Download Colorectal Cancer - Cascade Surgical Oncology

Survey
yes no Was this document useful for you?
   Thank you for your participation!

* Your assessment is very important for improving the work of artificial intelligence, which forms the content of this project

Document related concepts
no text concepts found
Transcript
Colorectal Cancer
Colorectal cancer is a malignancy that starts in the colon or the
rectum. These cancers can also be referred to separately as
colon cancer or rectal cancer, depending on where they start.
Colon cancer and rectal cancer have many features in common.
There are some differences in treatment. Most colorectal cancers
develop slowly over several years. Before a cancer develops, a
growth of tissue or tumor usually begins as a non-cancerous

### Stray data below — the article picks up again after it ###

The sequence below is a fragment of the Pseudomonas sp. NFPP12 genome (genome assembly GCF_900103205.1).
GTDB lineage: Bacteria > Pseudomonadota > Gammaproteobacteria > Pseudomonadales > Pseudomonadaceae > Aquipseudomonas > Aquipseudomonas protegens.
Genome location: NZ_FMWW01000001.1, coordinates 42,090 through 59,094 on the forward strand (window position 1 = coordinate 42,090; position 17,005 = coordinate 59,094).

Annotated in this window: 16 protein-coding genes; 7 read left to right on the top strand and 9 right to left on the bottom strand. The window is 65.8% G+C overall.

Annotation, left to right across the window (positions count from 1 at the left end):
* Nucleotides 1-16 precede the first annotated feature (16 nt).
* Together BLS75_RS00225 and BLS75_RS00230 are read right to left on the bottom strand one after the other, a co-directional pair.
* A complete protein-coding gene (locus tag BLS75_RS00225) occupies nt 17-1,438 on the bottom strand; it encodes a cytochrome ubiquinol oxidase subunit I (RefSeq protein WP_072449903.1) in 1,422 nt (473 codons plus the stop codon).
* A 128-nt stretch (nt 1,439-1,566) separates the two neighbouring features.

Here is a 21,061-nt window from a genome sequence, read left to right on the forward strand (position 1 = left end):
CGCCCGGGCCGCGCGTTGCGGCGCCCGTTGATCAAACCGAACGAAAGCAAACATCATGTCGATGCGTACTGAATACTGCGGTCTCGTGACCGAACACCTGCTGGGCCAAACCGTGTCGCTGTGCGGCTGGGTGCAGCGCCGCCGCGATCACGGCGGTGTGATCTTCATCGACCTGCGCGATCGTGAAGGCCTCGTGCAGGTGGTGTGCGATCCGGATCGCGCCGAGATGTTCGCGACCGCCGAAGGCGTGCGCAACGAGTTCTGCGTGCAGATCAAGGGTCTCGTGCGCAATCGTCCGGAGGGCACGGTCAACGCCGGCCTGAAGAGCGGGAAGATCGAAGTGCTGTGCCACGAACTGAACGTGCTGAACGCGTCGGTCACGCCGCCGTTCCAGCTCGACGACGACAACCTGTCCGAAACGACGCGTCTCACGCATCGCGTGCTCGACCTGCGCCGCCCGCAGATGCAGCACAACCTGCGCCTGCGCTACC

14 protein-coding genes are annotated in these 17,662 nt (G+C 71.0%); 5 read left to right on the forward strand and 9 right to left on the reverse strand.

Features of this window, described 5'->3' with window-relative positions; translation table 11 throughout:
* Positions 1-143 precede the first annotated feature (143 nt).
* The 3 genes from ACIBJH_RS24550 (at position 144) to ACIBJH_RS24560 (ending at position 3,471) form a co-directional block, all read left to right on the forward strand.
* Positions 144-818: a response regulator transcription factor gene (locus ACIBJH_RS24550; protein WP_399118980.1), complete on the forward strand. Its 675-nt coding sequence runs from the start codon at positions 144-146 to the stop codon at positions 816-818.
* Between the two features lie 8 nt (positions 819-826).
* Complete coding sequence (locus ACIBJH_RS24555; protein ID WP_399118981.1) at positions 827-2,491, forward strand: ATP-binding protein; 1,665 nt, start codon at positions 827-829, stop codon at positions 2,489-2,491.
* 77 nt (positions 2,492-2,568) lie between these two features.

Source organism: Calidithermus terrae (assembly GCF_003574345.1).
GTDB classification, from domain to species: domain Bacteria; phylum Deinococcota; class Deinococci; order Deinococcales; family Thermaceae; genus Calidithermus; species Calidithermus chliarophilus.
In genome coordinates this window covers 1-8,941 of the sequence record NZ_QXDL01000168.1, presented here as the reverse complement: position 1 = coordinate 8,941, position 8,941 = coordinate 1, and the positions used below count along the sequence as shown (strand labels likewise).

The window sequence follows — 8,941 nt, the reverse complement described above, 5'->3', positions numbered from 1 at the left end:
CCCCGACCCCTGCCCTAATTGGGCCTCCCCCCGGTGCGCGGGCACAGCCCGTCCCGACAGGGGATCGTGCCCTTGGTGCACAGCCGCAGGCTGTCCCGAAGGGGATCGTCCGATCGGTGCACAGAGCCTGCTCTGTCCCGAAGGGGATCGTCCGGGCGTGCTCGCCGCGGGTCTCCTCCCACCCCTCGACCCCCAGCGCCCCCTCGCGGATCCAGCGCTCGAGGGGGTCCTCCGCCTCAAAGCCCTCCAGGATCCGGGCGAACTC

polyp on the inner lining of the colon or rectum. A polyp is a
benign, non-cancerous tumor. Some polyps can change into
cancer but not all do. The chance of changing into a cancer
depends upon the kind of polyp. Adenomatous polyps
(adenomas) are polyps that can change into cancer.
Hyperplastic polyps and inflammatory polyps, in general, are
not pre-cancerous. There are several different kinds of cancer
that can arise in the colon and rectum including:
Adenocarcinomas, Carcinoids, Gastrointestinal stromal
tumors (GISTs), Lymphomas, and Sarcomas. Colorectal
cancers are usually treated with surgery and sometimes
chemotherapy, radiation therapy, and targeted therapy. For more
information look here:
http://www.cancer.org/cancer/colonandrectumcancer/